Earlier this month, Australia’s Senate Committee on Foreign Affairs, Defense and Trade References recommended the country “explore and reinvigorate” the India-Australia-France trilateral dialogue on the Indo-Pacific. This comes at a time when Canberra seeks to play a more solid, independent and strategic role in the region by simultaneously strengthening its military capabilities and forging partnerships with key states. As regional powers look beyond the alliance system, in part frightened by recent American unpredictability, for a more flexible network architecture involving a range of minilateral arrangements and often overlapping consultative mechanisms, the dialogue India-Australia-France trilateral could be an interesting and useful addition. .
It also comes at a time when Paris is asserting itself as an Indo-Pacific resident state due to its presence in the Indian Ocean. This became blatantly clear last year when France’s Defense Minister Florence Parly made a strong case for her country’s Indo-Pacific role in a speech at the Shangri-La Dialogue in Singapore. (Colleague Ankit Panda and I both commented on his speech in these virtual pages.)
Regarding France’s vision for the region, India and Australia play a key role. In May 2018, during a visit to Canberra, French President Emmanuel Macron presented a new strategic axis involving the three countries. Commenting on China’s growing assertion in the region, Macron noted, “We are not naive: if we are to be seen and respected by China as an equal partner, we have to organize. Although many Australia are not convinced of this idea, there is a broad consensus in all three countries on the importance of strategic three-way consultations.
What is very interesting about the proposal for an India-Australia-France trilateral dialogue is the way it was shaped by a group of eminent think-tank experts, illustrating the influence of Track 2 diplomacy. and Track 1.5 in the region.
The head of the National Security College of the Australian National University, Rory Medcalf – who, along with India C. Raja Mohan and Frenchman Bruno Tertrais – originally pioneered the idea of a three-way dialogue explained the background to the diplomat. He noted: “We three [Medcalf, Mohan, and Tertrais] had been discussing the idea for several years, because it made sense based on our recognition of increasingly converging interests. We face many of the same challenges, but from different perspectives. As democracies, we can be frank by sharing different points of view, for mutual benefit. He added that “it is useful to be able to share our views with neither China nor the United States in the room.” According to Medcalf, Carnegie India, the Foundation for Strategic Research and the National Security College at the Australian National University had discussions that have continued to shape official policy.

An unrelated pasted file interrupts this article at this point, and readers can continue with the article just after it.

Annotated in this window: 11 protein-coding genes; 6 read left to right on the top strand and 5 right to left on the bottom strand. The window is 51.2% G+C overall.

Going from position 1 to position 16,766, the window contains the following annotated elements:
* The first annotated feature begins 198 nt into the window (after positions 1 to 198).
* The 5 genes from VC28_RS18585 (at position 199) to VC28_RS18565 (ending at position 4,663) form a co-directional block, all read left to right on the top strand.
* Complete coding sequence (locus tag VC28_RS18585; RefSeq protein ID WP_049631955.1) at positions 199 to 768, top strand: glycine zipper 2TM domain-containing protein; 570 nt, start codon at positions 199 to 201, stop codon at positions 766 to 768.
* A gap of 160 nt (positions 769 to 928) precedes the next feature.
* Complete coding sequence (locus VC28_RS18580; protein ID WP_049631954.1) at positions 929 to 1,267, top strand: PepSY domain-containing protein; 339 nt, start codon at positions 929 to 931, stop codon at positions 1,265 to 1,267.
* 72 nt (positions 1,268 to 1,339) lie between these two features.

As Medcalf noted, “I think it’s fair to say that the dialogue was useful in informing some high-level government interactions, most notably Macron’s visit to Australia in May 2018.” Academics and government officials from India, Australia and France gathered on the sidelines of the Raisina Dialogue – a foreign policy conference co-hosted by the Observer Research Foundation and India’s Ministry of Foreign Affairs. External Affairs – as of January 2018.
An editorial by Mohan, Medcalf and Tertrais gives an idea of what a future official trilateral dialogue between India, Australia and France might focus on. They write: “Between their island territories – Réunion and Mayotte in France, the Cocos and Christmas Islands in Australia and the Andaman and Nicobar Islands in India – they own a triangle of some of the most strategic maritime surveillance real estate in the world. Indian Ocean. As China advances in the Indian Ocean – its navy is now regularly present there – the three countries realize the need for a shared knowledge of the maritime domain (MDA). Carnegie India researcher Darshana Baruah described concrete ways in which India, Australia, India and France can collaborate around MDA in the Indian Ocean.
The official trilateral dialogue – as it happens – is also expected to focus on “softer” issues requiring less political capital to move the agenda forward. Medcalf notes that since Macron’s visit to Canberra, Australia and France have been collaborating on an environmental and transnational security “risk mapping” project focused on the Indian Ocean at a non-governmental level. At a later stage, India could also join the initiative, he hopes.
But serious bottlenecks remain before the trilateral dialogue materializes, including the issue of bureaucratic capacity and the preference for bilateral transactions on the three sides. A further complication in Australia-France relations that has surfaced over the past year concerns an agreement between a French company and the Royal Australian Navy around 12 new attack submarines. The delay – and possible collapse – of this agreement complicates the possibility of trilateral India-Australia-France cooperation, an Australian researcher noted privately.